************ Sermon on Hosea 1:10 ************


By: Rev. Adrian Dieleman


This sermon was preached on April 7, 2002


Hosea 1
vs 10
"Not My People Become Sons of God"

Introduction
In the Scripture reading in front of us this evening we see that Hosea is blessed with three children. It is God Himself who tells Hosea what to name them. As we found out the last time we looked at Hosea, what God commands are three awful names. These three names are so full of meaning; they give a message, they make a statement to Israel and about Israel. The names are Jezreel, Lo-Ruhamah, and Lo-Ammi.

The name Jezreel means that because of sin God will break Israel's bow and strip her of her glory. God is speaking here of a loss of outward glory. God is speaking here of the defeat of Israel by Assyria and the subsequent exile and dispersion of the Jews.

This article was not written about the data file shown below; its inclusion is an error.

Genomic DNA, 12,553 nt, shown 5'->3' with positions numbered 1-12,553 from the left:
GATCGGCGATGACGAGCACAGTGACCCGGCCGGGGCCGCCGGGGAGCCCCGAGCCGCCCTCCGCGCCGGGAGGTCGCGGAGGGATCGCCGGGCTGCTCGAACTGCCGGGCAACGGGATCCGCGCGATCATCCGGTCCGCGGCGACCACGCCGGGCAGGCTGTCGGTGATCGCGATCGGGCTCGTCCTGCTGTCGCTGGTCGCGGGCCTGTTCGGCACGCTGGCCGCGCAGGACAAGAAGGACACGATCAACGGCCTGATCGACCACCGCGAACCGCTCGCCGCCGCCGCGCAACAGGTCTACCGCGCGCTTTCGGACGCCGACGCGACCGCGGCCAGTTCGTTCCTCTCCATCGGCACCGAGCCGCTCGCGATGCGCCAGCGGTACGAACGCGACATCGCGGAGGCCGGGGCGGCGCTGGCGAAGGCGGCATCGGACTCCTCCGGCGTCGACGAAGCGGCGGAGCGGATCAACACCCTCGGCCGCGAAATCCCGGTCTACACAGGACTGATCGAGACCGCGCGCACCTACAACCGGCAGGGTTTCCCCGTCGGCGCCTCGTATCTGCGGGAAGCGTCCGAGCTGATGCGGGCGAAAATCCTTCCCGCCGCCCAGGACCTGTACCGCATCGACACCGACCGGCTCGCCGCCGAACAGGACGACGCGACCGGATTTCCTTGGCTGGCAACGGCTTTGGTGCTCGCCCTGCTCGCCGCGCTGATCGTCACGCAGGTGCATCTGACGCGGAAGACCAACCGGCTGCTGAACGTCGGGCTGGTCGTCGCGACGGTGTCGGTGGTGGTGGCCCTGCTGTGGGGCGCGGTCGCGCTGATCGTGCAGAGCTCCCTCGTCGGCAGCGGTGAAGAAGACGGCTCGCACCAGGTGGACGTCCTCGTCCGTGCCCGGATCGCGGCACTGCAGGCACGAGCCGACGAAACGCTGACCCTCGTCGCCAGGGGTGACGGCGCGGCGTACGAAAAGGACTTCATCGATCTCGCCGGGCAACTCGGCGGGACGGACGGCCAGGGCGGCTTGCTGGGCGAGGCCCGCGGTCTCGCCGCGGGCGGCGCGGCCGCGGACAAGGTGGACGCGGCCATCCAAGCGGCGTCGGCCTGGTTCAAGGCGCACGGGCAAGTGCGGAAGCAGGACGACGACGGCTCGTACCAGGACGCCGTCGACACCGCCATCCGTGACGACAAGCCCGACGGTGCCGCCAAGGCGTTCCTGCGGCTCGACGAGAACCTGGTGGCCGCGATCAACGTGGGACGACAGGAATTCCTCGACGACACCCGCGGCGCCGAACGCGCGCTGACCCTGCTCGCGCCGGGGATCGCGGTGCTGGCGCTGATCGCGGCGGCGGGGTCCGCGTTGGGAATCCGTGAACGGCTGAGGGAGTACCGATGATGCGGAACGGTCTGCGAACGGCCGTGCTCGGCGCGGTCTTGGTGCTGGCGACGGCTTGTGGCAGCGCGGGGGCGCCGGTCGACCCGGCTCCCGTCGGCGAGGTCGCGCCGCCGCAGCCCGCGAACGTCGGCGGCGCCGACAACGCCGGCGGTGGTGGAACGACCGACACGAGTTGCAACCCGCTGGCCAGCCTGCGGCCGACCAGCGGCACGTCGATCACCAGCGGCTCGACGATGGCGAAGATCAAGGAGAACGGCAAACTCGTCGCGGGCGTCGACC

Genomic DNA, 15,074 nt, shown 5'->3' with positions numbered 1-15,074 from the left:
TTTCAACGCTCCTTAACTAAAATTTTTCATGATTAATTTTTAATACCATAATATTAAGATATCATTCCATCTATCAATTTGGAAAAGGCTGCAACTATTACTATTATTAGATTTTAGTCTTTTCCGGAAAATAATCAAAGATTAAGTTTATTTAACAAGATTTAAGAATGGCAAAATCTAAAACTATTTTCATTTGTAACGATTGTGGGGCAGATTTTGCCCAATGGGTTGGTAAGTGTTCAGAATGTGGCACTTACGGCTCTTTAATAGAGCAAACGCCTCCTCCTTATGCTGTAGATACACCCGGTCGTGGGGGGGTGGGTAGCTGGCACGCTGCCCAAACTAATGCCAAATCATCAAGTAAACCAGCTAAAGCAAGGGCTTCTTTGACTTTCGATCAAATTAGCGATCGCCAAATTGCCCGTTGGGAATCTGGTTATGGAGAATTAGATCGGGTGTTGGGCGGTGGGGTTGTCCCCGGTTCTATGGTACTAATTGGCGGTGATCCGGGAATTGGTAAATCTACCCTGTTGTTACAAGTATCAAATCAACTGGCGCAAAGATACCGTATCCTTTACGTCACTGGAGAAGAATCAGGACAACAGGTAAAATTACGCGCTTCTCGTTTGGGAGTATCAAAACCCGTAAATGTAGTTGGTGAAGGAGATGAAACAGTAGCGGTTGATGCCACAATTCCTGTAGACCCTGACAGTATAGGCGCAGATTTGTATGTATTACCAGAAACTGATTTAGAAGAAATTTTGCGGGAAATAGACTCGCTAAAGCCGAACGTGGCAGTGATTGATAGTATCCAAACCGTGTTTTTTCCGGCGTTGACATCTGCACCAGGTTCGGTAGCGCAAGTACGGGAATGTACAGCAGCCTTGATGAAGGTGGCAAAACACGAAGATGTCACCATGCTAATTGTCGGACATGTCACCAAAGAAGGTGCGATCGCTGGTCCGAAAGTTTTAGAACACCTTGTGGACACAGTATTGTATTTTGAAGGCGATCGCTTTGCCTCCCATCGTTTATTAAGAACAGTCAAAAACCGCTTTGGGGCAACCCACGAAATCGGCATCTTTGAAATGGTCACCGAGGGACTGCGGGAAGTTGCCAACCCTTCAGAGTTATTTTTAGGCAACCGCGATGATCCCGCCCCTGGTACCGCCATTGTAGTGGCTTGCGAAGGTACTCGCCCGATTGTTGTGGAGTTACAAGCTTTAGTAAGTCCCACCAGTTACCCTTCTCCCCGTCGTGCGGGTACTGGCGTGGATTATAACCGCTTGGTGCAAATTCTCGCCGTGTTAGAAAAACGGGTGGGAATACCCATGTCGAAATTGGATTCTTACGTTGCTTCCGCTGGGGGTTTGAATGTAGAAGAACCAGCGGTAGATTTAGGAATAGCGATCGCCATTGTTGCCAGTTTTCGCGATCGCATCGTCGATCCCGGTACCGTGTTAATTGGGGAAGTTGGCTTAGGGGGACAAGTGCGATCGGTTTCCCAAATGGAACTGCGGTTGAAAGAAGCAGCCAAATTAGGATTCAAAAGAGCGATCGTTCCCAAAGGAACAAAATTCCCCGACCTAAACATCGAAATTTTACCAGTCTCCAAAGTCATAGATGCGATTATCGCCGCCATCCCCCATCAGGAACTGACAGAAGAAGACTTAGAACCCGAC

But His people do not want to listen and do not repent. So Lo-Ruhamah is born. This name means God will withdraw His mercy, and things will become worse. Yet all is not yet lost. The bow has indeed been broken. God no longer shows mercy. All the same, there is still something left the covenant bond. Israel is still God's child.

But now comes the finale. Israel still does not repent. So Lo-Ammi is born. This is the harshest punishment. Lo-Ammi means not my people, it means rejection. It means a final dissolution of the relationship. Everything is over between Israel and God. The marriage is ending in divorce: "You are not my people, and I am not your God."

Jezreel, Lo-Ruhamah, Lo-Ammi. That's the message of God to Israel.

I Threat or Promise